It can be hard to let go of an older operating system (OS), especially if you’ve become comfortable with it and it “seems to still work fine.” However, there comes a time in every operating system’s life when it reaches its pre-planned end of life (EOL).

The EOL date doesn’t mean that a PC or server operating system will stop working, but it does mean that it will stop receiving the critical support needed to work securely.

All businesses should have the EOL date for an operating system on their calendar because if you continue using an OS past that date, it can lead to major IT compliance and security problems.

As of July 2020, nearly a quarter (23.3%) of users were still running Windows 7. Why is this a problem?

Because if your business is operating any computers running Windows 7 or any servers running Windows 2008, then you’re past the EOL date on both, which was January 14, 2020.

What Does it Mean to be Past EOL Date?

All Windows products have an EOL date and it’s the date that all critical support is ended. Basically, it means the operating system is “put out to pasture” and users should upgrade to ensure they don’t leave devices vulnerable.

The end of Mainstream Support and the end of Extended Support are the two main dates to be aware of when it comes to a Windows operating system. The end of Extended Support is what’s known as the EOL.

End of Mainstream Support: No more feature requests can be made, however feature and security updates continue. In the Windows lifecycle, this usually comes about 4-5 years after release date.
End of Extended Support (EOL): All support ends, both feature and those vital security updates. This date usually comes about 10 years after product release date.

Since both Windows 7 and Windows Server 2008 reached the end of extended support in January of 2020, it means those systems are completely vulnerable to an attack because they no longer receive security updates.

How Important Are Those Security Updates?

Security updates are a vital part of any cybersecurity strategy and required if you have to comply with any data privacy regulations. If you have operating systems no longer receiving updates, your network is like a sitting duck just waiting for a hacker to come along.

Approximately 60% of data breaches over the last two years happened because hackers exploited unpatched system vulnerabilities.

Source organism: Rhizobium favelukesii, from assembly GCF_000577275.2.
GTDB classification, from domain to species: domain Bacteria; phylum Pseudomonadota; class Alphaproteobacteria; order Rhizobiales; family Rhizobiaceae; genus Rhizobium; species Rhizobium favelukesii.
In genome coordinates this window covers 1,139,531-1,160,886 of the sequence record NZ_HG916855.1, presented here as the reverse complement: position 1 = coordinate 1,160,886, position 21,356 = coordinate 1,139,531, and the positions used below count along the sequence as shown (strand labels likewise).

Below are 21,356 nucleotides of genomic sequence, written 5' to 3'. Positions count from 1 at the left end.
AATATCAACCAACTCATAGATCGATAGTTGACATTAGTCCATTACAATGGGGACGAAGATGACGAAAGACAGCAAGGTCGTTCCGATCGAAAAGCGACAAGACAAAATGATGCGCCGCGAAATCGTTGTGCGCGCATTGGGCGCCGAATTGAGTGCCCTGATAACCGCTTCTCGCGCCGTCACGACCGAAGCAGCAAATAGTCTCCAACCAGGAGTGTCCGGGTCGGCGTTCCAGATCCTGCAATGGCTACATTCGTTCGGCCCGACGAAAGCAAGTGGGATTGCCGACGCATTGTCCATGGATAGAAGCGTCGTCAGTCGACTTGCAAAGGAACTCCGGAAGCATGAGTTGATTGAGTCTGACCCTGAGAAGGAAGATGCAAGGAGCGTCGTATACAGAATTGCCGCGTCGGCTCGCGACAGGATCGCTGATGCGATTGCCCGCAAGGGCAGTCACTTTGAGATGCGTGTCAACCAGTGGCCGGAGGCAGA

Steps for Upgrading Your PCs & Servers

Because it’s already been several months since Windows 7 and Windows 2008 stopped receiving security updates, it’s important that you update your devices as soon as possible.

Here are steps you can take to go through the upgrade process for your PCs and servers.

Upgrading PCs to Windows 10

For PC’s operating on Windows 7, you’ll want to upgrade them to Windows 10. This is a very well-received OS and offers a lot of productivity updates over 7 as well as improved device security.

Inventory Devices: First, you’ll need to inventory all devices at your business. Make of list of each and which operating system they use (this will also be helpful going forward when Windows 10 is eventually replaced). Identify the computers running Windows 7.
Check System Specifications: Not all older devices may have the specs needed to upgrade to Windows 10. Check required specifications here to see which devices can upgrade and which need replacement.

Migrate Data for Decommissioned Devices: For PCs that can’t upgrade, you’ll want to purchase new PCs with Windows 10 on them and migrate the data from the older PC to the new one.
Upgrade Devices & Train Users: For those devices that can upgrade, you’ll want to purchase Windows 10, go through the upgrade, and provide user training on the new operating system.

Upgrading Servers

When upgrading a server, you have two options to choose from, keeping your server on-premises or upgrading to a virtual server.

On-Premises: If the server meets the specifications, you can upgrade it to the Windows Server 2019operating system.
Virtual: If you’re ready to take your server to the cloud, then you can migrate Windows 2008 and 2008 R2 to Microsoft’s Azure virtual server, which puts your server in a cloud-based environment.

It’s important to get professional assistance when migrating a server so all the applications, processes, and data can be properly transferred, and the old server can be decommissioned securely.

Get Help With Smooth Upgrades & Migrations

Why struggle with a PC or server upgrade or data migration when you can have peace of mind knowing it’s done right. Data First Solutions can help you with a trouble-free upgrade to ensure your business systems remain properly protected.

Need better IT? Contact us today to schedule a consultation. Call 416-412-0574 or contact us online.

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